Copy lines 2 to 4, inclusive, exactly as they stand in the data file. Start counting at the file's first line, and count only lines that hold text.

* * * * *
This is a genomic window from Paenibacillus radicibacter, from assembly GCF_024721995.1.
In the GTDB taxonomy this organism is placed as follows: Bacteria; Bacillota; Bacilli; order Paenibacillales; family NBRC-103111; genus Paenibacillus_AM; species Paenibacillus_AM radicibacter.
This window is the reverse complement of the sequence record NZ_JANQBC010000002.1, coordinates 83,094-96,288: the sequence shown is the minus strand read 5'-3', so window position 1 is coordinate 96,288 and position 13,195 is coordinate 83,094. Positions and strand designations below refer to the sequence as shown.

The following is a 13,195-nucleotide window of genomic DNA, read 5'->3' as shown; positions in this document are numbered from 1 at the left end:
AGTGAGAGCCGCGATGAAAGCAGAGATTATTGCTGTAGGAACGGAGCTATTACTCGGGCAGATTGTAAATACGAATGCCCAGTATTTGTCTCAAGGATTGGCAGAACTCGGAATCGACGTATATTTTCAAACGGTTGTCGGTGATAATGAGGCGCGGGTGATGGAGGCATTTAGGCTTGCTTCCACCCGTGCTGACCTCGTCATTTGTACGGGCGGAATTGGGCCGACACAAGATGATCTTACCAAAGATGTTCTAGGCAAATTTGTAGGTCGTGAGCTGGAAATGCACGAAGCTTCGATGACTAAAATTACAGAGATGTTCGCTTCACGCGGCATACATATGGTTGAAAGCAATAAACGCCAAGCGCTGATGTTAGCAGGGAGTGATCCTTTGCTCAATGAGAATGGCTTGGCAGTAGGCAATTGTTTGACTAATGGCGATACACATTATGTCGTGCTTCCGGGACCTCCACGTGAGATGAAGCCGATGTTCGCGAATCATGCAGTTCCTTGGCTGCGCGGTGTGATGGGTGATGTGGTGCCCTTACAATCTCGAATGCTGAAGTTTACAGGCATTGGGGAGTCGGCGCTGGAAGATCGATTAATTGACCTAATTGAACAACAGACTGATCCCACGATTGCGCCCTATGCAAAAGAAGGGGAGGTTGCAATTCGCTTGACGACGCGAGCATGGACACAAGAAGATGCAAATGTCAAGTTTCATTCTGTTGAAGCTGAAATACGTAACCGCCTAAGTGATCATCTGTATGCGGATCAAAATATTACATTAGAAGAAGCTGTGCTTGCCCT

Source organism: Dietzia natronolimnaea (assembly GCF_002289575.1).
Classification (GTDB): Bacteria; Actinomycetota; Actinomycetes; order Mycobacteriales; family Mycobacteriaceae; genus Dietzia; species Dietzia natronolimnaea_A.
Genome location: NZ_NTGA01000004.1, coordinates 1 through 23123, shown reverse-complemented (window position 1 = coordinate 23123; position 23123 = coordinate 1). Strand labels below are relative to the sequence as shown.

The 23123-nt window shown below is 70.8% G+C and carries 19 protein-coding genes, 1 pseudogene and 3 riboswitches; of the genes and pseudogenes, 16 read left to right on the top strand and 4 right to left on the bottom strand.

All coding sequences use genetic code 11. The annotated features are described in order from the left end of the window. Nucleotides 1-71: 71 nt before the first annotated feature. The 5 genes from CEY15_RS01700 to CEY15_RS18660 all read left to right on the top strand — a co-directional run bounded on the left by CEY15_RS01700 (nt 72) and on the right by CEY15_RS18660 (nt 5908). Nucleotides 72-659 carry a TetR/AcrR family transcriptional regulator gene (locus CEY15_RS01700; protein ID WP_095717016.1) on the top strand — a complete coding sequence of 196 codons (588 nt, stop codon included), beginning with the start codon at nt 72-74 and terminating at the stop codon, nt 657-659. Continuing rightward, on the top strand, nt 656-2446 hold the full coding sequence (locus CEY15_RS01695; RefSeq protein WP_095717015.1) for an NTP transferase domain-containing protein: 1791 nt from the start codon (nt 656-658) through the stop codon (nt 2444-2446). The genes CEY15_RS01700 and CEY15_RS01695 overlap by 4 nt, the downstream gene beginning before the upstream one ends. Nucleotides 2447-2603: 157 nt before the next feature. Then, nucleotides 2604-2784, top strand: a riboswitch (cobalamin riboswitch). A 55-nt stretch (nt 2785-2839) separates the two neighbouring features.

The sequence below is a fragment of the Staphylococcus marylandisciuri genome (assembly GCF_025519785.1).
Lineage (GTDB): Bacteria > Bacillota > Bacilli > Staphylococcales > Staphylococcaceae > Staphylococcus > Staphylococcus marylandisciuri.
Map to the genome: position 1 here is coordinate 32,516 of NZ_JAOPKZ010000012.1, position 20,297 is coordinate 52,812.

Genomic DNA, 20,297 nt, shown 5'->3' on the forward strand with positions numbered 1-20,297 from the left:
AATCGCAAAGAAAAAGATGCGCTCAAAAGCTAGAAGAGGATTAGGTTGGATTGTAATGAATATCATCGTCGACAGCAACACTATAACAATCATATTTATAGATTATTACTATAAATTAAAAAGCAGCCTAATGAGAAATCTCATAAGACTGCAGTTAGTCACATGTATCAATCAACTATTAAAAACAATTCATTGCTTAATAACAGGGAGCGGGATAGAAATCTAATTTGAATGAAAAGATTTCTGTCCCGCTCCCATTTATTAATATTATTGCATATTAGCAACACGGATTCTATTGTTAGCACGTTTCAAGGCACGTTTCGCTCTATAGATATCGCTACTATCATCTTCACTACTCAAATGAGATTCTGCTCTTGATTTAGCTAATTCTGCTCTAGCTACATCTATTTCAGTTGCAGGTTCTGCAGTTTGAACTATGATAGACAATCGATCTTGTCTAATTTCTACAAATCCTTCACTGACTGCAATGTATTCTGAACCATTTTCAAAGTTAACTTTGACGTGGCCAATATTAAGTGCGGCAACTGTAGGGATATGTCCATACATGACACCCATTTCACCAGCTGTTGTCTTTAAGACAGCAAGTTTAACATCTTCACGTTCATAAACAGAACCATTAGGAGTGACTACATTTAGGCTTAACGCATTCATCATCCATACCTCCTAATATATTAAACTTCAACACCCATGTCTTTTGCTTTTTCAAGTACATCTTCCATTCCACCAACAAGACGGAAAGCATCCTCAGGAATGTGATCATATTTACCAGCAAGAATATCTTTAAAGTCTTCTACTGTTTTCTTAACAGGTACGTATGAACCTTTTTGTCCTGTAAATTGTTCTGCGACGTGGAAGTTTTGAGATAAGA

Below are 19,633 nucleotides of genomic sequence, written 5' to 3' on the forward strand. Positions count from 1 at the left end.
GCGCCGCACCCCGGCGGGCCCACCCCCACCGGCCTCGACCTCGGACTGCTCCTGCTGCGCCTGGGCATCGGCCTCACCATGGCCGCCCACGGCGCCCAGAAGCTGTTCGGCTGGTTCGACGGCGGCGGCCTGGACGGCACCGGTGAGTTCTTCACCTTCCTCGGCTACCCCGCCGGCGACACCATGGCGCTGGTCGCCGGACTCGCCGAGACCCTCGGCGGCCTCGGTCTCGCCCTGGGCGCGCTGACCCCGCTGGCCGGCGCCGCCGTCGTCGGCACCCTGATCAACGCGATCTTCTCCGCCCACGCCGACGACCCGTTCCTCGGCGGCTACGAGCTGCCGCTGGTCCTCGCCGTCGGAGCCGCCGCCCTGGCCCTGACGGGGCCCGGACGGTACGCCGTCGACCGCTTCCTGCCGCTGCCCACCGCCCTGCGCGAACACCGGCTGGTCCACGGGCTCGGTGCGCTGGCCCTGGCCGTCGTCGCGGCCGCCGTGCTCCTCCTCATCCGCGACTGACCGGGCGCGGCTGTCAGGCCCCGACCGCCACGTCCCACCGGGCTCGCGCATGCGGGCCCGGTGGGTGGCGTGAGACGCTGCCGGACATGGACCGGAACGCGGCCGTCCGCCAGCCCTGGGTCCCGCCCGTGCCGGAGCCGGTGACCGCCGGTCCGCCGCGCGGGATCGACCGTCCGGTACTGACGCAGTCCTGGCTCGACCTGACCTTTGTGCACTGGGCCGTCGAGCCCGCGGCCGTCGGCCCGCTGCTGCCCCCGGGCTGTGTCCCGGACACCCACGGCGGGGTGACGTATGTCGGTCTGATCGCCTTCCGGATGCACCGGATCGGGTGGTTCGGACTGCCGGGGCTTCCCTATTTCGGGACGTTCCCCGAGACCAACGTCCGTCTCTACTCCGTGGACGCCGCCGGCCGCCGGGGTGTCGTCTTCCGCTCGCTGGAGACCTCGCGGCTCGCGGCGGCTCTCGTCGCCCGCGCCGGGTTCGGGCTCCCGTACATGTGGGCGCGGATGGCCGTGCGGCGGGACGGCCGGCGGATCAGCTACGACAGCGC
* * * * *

In the GTDB taxonomy this organism is placed as follows: Bacteria; Bacillota; Bacilli; order Paenibacillales; family NBRC-103111; genus Paenibacillus_AM; species Paenibacillus_AM radicibacter.
This window is the reverse complement of the sequence record NZ_JANQBC010000002.1, coordinates 83,094-96,288: the sequence shown is the minus strand read 5'-3', so window position 1 is coordinate 96,288 and position 13,195 is coordinate 83,094. Positions and strand designations below refer to the sequence as shown.

The following is a 13,195-nucleotide window of genomic DNA, read 5'->3' as shown; positions in this document are numbered from 1 at the left end: